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Apollo 4

Apollo 4 was the first unmanned flight Saturn V launch vehicle. It was also the first flight of the S-IC and S-II stages of the rocket.

Mission Statistics
Launch:November 9, 1967
12:00:01 UTC
Kennedy Space Center LC39A
Landing:November 9, 1967
20:37 UTC
30 06' N 172 32' W
Duration:8 hours
36 minutes, 59 seconds
Orbits: 3
Payload:CSM-017 and LTA-10R


This was the first flight of the Saturn V, the largest launch vehicle ever constructed. It was also the first launch from Launch Complex 39 specifically built for the Saturn V. As well as being the first launch of the S-IC first stage and S-II second stage, it would also be the first time that the S-IVB third stage had been restarted in Earth orbit and the first time that the Apollo spacecraft had reentered the Earth's atmosphere at speeds approaching those of a lunar return trajectory. Because of all these firsts there were 4,098 measuring instruments on board the rocket and spacecraft.

This would be the first test of the all-up doctrine. It had been decided in 1963 that instead of testing each component of the rocket seperataly like had been done by Wernher von Braun in Germany during World War Two, the rocket would be test all at once. This cut down on cost, but meant that everything had to work properly first time.

There were two main payloads on board. CSM-017 was a production model of the spacecraft that would take the astronauts to the moon. It was a Block I spacecraft meant for testing the systems, and not the Block II spacecraft that would be actually manned. However it did feature some Block II items such as an improved heatshield and a new hatch. The other payload was LTA-10R which was a model of the Lunar Module carried as ballast but with the same mass distribution as the real thing.

The Pieces Arrive

The first piece of the Apollo 4 to arrive at the Kennedy Space Center was the third stage. This was built by Douglas Aircraft Company and was small enough to be transported by plane, though it was no ordinary plane, being an Aero Spacelines Pregnant Guppy. The other stages were much larger and had to travel by barge, with the first stage arriving next from Boeing Company at Michoud, Louisiana along the Banana River. The second stage was late in arriving but the rocket was still erected in the Vertical Assembly Building, using a huge barbell shaped spool in the place of the second stage.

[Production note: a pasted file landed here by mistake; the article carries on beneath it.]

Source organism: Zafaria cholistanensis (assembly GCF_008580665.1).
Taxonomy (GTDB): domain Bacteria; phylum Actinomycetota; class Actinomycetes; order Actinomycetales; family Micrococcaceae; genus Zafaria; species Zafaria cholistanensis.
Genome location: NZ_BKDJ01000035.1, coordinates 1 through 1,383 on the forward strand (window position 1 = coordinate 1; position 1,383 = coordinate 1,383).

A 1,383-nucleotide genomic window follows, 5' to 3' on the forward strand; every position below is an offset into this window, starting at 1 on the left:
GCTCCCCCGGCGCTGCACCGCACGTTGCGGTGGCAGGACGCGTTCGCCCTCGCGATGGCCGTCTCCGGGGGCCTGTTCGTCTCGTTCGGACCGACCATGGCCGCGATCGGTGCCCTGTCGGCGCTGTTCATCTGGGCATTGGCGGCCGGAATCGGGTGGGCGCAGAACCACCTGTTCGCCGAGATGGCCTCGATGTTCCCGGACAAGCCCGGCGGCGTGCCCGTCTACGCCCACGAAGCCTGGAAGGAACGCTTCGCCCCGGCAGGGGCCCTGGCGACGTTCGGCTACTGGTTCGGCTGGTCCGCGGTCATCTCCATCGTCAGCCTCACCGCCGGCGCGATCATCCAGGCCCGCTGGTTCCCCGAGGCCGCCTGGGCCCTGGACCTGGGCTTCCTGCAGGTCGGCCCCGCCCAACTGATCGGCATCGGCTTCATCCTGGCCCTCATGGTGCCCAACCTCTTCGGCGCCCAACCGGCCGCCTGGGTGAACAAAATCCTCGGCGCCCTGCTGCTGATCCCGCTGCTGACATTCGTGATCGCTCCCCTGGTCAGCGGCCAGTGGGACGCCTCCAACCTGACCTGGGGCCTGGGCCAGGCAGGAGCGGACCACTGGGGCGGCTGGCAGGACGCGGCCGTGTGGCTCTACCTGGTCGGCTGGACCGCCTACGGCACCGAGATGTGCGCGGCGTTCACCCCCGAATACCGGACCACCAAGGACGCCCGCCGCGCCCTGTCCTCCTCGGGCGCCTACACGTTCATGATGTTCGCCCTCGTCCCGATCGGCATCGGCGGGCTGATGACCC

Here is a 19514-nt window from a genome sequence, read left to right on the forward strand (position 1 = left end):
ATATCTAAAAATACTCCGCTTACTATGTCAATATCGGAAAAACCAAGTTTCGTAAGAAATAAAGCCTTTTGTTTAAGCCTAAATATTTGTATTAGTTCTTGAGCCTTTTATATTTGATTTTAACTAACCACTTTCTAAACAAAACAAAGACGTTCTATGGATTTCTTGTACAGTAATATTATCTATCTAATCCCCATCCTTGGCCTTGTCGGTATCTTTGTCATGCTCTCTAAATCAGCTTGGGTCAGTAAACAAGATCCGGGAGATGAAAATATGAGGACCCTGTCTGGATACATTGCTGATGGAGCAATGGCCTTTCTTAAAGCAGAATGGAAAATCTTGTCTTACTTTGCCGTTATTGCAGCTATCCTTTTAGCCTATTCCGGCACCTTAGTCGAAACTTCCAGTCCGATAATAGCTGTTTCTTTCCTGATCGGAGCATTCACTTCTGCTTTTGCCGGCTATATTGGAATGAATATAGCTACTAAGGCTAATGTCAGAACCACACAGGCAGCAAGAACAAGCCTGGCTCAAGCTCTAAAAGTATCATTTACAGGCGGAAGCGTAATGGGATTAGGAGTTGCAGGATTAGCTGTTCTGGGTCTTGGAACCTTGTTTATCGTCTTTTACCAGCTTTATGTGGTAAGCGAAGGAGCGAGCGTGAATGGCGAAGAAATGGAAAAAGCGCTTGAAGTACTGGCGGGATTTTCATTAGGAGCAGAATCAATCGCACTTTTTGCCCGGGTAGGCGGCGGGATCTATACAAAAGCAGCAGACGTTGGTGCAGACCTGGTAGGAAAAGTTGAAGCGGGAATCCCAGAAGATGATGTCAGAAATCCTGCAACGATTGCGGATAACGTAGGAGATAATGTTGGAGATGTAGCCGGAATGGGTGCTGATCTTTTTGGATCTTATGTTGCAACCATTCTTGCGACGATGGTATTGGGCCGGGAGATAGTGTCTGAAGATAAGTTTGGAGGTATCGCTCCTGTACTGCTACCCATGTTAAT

The Command and Service Module (CSM) arrived at the Cape on Christmas Eve 1966. And the second stage arrived 12 January 1967. Only 2 weeks later the fire in the Apollo 1 spacecraft occurred pushing all the schedules back. After an inspection of wiring in the CSM found 1,407 problems the launch was pushed back.

The stacking of the S-II took place on 23 February. This was a precision process and supposedly the crane operators could "could conceivably lower the crane hook on top of an egg without breaking the shell". It then had to unstacked after hairline cracks were found in another S-II. Inspection found nothing wrong with the Apollo 4 stage. The CSM was finally ready as well and on 20 June it was mated to the rocket and the whole launch vehicle rolled out of the VAB on 26 August - six months after the originally scheduled launch date.

The Saturn V of Apollo 4
rising from the launch pad (NASA)


After a testing regime that lasted two months the rocket was finally ready for launch. The propellant started being loaded on 6 November. In total there was 89 trailer-truck loads of
LOX, 28 trailer loads of liquid hydrogen, and 27 rail cars of kerosene.

Although it had been known that the launch would be a site, what happened was unexpected. The ceiling tiles in CBS newsroom that had been constructed at the Cape for the launch started to fall around Walter Cronkite.

The launch was absolutely perfect and placed the S-IVB and CSM into a 185 kilometres orbit. Then after two orbits of the Earth, the S-IVB reignited for the first time in Earth orbit to put the spacecraft into an elliptical orbit with an apogee of more than 17,000 kilometres. The CSM then fired its own engine to send it out to 18,000 kilometres. Once it had passed the furtherest point from Earth, the Service Module engine fired once again to increase the speed of the spacecraft to 40,000 kilometres per hour when it reentered the atmosphere.

It landed 16 km from the target landing site but its descent was visible from the deck of the USS Bennington, the prime recovery vessel.

Capsule Location

The Command Module is on display at the NASA's John C. Stennis Space Center, Bay St. Louis, Mississippi.

External Links

Preceded by :
Apollo 1
Apollo program Followed by :
Apollo 5